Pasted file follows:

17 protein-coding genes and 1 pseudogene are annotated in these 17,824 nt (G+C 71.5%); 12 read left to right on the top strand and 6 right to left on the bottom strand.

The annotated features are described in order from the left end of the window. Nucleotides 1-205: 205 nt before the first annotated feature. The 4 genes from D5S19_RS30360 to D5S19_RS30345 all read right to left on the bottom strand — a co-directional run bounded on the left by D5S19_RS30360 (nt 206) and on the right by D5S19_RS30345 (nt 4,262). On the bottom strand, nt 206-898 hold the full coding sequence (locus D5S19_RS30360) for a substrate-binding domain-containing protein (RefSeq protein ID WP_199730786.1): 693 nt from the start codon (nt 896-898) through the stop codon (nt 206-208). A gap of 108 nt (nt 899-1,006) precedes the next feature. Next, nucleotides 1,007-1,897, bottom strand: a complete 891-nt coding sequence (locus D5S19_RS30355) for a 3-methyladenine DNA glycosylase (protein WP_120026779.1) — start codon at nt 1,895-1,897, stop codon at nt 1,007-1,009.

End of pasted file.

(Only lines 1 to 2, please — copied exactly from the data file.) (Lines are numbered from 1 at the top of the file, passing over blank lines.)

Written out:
17 protein-coding genes and 1 pseudogene are annotated in these 17,824 nt (G+C 71.5%); 12 read left to right on the top strand and 6 right to left on the bottom strand.

The annotated features are described in order from the left end of the window. Nucleotides 1-205: 205 nt before the first annotated feature. The 4 genes from D5S19_RS30360 to D5S19_RS30345 all read right to left on the bottom strand — a co-directional run bounded on the left by D5S19_RS30360 (nt 206) and on the right by D5S19_RS30345 (nt 4,262). On the bottom strand, nt 206-898 hold the full coding sequence (locus D5S19_RS30360) for a substrate-binding domain-containing protein (RefSeq protein ID WP_199730786.1): 693 nt from the start codon (nt 896-898) through the stop codon (nt 206-208). A gap of 108 nt (nt 899-1,006) precedes the next feature. Next, nucleotides 1,007-1,897, bottom strand: a complete 891-nt coding sequence (locus D5S19_RS30355) for a 3-methyladenine DNA glycosylase (protein WP_120026779.1) — start codon at nt 1,895-1,897, stop codon at nt 1,007-1,009.